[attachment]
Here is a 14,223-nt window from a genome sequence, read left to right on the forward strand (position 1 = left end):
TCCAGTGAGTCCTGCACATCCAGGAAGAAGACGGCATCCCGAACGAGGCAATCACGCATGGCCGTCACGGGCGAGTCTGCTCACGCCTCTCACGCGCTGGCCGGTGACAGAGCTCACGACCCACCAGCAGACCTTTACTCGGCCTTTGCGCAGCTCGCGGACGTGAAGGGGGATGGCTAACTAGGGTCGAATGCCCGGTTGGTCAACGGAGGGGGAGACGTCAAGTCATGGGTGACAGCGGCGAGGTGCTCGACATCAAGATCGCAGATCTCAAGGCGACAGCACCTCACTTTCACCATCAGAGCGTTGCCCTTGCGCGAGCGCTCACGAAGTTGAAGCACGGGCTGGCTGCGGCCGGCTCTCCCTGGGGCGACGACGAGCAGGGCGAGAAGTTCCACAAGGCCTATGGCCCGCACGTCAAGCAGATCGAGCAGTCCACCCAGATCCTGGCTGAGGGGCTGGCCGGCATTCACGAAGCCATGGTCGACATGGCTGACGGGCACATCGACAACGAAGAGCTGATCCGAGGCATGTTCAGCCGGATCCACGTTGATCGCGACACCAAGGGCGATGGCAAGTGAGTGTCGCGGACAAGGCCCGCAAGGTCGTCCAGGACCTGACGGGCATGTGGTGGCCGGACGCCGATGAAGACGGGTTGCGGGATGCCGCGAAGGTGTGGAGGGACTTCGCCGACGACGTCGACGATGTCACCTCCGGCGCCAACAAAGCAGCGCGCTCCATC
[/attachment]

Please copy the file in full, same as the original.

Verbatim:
Here is a 14,223-nt window from a genome sequence, read left to right on the forward strand (position 1 = left end):
TCCAGTGAGTCCTGCACATCCAGGAAGAAGACGGCATCCCGAACGAGGCAATCACGCATGGCCGTCACGGGCGAGTCTGCTCACGCCTCTCACGCGCTGGCCGGTGACAGAGCTCACGACCCACCAGCAGACCTTTACTCGGCCTTTGCGCAGCTCGCGGACGTGAAGGGGGATGGCTAACTAGGGTCGAATGCCCGGTTGGTCAACGGAGGGGGAGACGTCAAGTCATGGGTGACAGCGGCGAGGTGCTCGACATCAAGATCGCAGATCTCAAGGCGACAGCACCTCACTTTCACCATCAGAGCGTTGCCCTTGCGCGAGCGCTCACGAAGTTGAAGCACGGGCTGGCTGCGGCCGGCTCTCCCTGGGGCGACGACGAGCAGGGCGAGAAGTTCCACAAGGCCTATGGCCCGCACGTCAAGCAGATCGAGCAGTCCACCCAGATCCTGGCTGAGGGGCTGGCCGGCATTCACGAAGCCATGGTCGACATGGCTGACGGGCACATCGACAACGAAGAGCTGATCCGAGGCATGTTCAGCCGGATCCACGTTGATCGCGACACCAAGGGCGATGGCAAGTGAGTGTCGCGGACAAGGCCCGCAAGGTCGTCCAGGACCTGACGGGCATGTGGTGGCCGGACGCCGATGAAGACGGGTTGCGGGATGCCGCGAAGGTGTGGAGGGACTTCGCCGACGACGTCGACGATGTCACCTCCGGCGCCAACAAAGCAGCGCGCTCCATC